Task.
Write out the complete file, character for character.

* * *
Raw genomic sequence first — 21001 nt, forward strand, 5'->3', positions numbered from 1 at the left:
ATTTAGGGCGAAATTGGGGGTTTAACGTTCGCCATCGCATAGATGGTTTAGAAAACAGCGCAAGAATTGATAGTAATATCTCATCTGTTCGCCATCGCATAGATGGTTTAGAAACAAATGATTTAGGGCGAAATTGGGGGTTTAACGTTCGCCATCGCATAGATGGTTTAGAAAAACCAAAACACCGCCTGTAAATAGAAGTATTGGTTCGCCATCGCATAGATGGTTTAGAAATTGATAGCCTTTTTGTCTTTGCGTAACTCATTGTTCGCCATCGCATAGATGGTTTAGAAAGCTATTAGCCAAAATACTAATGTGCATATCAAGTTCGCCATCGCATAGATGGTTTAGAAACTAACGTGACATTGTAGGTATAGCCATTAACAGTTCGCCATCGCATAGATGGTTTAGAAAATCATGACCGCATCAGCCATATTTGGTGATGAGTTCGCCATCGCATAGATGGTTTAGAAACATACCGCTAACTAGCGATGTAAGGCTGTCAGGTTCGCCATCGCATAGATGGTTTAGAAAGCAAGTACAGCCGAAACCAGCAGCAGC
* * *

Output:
Raw genomic sequence first — 21001 nt, forward strand, 5'->3', positions numbered from 1 at the left:
ATTTAGGGCGAAATTGGGGGTTTAACGTTCGCCATCGCATAGATGGTTTAGAAAACAGCGCAAGAATTGATAGTAATATCTCATCTGTTCGCCATCGCATAGATGGTTTAGAAACAAATGATTTAGGGCGAAATTGGGGGTTTAACGTTCGCCATCGCATAGATGGTTTAGAAAAACCAAAACACCGCCTGTAAATAGAAGTATTGGTTCGCCATCGCATAGATGGTTTAGAAATTGATAGCCTTTTTGTCTTTGCGTAACTCATTGTTCGCCATCGCATAGATGGTTTAGAAAGCTATTAGCCAAAATACTAATGTGCATATCAAGTTCGCCATCGCATAGATGGTTTAGAAACTAACGTGACATTGTAGGTATAGCCATTAACAGTTCGCCATCGCATAGATGGTTTAGAAAATCATGACCGCATCAGCCATATTTGGTGATGAGTTCGCCATCGCATAGATGGTTTAGAAACATACCGCTAACTAGCGATGTAAGGCTGTCAGGTTCGCCATCGCATAGATGGTTTAGAAAGCAAGTACAGCCGAAACCAGCAGCAGC